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Sanders responds angrily to reporter when asked about his campaign: ‘I’m dealing with a f**king global crisis’


Bernie Sanders has a decision to make about his campaign now that his path to the Democratic presidential nomination has effectively closed and the coronavirus pandemic has thrown into question the timing of future primary elections.

But on Wednesday, when asked during a question and answer session with reporters what his time frame for making that decision was, Sanders did not want to discuss it, telling CNN’s Manu Raju, “I’m dealing with a f**king global crisis.”

Sanders, who was at work in the US Senate to address the pandemic, added that “right now I’m trying to do my best to make sure that we don’t have an economic meltdown and that people don’t die. Is that enough for you to keep me busy for today?”

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Under normal circumstances, Sanders could do what he did in 2016: Stay in the race and spend the next three months pressuring his opponent, this time Joe Biden, to take progressive policy positions — all the while amassing delegates who could turn into leverage as the party develops its platform. But the spread of the coronavirus has halted all in-person campaigning, preventing the Vermont senator from holding the large rallies that define his campaign. And the usual schedule of debates and primaries that would be opportunities for Sanders this time won’t exist.

“We are assessing the state of our campaign,” he said earlier Wednesday afternoon. “There’s not going to be an election for another three weeks. We are talking to our supporters. Anybody who suggests that at this point we are ending the campaign is not telling the truth.”

Aides to the Biden and Sanders campaigns confirmed to CNN Wednesday that their operations have been in “regular contact” since last week to discuss the pandemic.

But the outbreak has not stopped Biden’s march toward the nomination. He notched three wins on Tuesday night to create a nearly insurmountable delegate lead against Sanders.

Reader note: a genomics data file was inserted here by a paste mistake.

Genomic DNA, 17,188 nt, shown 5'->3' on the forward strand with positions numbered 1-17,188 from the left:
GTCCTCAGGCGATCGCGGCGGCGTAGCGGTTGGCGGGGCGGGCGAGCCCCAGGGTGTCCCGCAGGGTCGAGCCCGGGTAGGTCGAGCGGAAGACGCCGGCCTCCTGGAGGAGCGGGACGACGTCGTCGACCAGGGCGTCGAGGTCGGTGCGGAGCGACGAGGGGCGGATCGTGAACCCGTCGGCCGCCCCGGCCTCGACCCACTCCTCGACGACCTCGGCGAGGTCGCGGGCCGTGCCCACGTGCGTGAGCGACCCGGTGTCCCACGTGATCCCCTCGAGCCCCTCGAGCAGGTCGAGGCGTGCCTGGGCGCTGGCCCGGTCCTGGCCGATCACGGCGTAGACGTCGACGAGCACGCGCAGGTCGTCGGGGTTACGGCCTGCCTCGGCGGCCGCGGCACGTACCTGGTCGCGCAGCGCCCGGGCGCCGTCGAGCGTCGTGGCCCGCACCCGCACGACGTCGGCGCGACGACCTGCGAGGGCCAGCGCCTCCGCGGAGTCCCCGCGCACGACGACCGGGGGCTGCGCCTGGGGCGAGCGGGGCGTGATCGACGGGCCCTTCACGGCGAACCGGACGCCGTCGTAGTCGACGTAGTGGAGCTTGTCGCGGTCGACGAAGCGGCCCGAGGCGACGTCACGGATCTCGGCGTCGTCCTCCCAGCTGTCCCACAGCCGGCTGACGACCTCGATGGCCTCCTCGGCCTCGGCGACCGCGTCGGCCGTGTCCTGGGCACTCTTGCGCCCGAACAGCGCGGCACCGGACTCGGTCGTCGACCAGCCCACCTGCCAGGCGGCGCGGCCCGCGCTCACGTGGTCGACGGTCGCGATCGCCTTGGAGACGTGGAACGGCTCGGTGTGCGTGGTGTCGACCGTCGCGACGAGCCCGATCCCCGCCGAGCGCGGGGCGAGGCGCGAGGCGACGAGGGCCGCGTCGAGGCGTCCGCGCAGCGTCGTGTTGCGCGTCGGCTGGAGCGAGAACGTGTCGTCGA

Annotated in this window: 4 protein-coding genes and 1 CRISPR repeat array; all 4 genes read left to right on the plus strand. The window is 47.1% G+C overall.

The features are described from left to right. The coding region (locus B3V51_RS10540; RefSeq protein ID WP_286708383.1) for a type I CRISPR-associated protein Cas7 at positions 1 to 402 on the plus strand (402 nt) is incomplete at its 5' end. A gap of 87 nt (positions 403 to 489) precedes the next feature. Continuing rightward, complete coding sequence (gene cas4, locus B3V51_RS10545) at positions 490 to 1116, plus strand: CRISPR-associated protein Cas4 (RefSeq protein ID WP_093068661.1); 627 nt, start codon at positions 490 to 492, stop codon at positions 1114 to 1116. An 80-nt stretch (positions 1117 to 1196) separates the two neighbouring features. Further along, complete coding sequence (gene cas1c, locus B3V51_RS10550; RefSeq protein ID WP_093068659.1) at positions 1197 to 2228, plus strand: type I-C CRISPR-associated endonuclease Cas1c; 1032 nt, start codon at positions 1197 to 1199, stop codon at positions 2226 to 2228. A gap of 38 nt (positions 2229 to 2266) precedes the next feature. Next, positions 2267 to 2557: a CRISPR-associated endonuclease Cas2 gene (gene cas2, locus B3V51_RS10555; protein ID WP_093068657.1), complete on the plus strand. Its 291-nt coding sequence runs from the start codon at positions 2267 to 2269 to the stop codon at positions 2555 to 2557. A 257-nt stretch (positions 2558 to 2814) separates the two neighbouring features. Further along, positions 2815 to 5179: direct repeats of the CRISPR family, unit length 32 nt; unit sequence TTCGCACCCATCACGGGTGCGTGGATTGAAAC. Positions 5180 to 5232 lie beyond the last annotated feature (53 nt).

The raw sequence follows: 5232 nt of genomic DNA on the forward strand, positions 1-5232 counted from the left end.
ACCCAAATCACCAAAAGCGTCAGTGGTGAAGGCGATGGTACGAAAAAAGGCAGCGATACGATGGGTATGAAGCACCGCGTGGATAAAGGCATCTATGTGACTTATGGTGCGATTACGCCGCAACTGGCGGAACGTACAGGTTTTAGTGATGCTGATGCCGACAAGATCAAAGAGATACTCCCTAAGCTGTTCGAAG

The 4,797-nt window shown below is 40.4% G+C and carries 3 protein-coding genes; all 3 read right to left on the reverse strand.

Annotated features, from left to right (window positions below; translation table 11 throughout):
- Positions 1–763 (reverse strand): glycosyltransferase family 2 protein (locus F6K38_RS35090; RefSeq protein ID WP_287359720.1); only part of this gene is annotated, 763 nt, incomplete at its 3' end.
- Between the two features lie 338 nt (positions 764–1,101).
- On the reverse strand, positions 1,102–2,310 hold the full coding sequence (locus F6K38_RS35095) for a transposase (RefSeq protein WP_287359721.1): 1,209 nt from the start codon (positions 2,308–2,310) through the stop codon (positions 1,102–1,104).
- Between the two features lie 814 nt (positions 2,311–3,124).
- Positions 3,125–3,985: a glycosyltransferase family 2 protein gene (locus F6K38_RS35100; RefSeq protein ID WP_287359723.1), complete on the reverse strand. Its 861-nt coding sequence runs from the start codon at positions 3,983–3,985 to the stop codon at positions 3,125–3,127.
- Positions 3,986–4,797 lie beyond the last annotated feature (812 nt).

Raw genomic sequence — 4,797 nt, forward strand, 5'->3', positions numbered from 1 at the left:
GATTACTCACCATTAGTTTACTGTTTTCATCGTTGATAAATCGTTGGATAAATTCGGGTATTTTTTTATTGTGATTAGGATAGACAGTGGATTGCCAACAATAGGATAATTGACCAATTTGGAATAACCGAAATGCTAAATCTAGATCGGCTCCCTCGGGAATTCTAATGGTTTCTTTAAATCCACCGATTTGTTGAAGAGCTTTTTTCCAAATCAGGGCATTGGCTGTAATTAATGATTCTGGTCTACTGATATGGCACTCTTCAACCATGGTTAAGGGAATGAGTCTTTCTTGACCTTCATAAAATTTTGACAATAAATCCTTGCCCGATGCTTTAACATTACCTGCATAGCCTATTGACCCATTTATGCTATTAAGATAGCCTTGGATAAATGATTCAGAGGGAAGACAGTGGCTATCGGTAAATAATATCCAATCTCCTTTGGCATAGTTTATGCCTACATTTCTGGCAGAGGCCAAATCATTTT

Joe Trippi, a longtime Democratic operative, said Biden’s delegate lead “pretty much does slam the door on Bernie having any chance” to win the nomination.

That puts a lot of pressure on Sanders, he said. And that pressure is just increased by the spread of the coronavirus.

“Does it start to raise even more strength around the question about why go on,” Trippi questioned. “Why continue to do this? What is the purpose at that point when it will be clear to everybody that the writing is on the wall?”

Some Democrats had speculated the delay of primary elections because of coronavirus could extend Sanders’s presence in the race. But Tuesday night’s results have started to increase the urgency some Democrats, most notably Biden supporters, feel about Sanders getting out.

“The race is not changing,” said former Virginia Gov. Terry McAuliffe, a Biden supporter. “The math becomes virtually impossible and at that point nobody wants to look like they are stopping us from getting rid of an existential threat in the White House.”

When asked about the difference between 2016 and 2020, McAuliffe said, “Here is the big difference: Donald Trump.”

On Wednesday, there were signs of Sanders’ world adjusting to the reality of the Democratic race.

His campaign has suspended all digital ads, and wasn’t airing any television ads. Campaign manager Faiz Shakir said in an email to supporters that there was “no sugarcoating it, last night did not go the way we wanted.”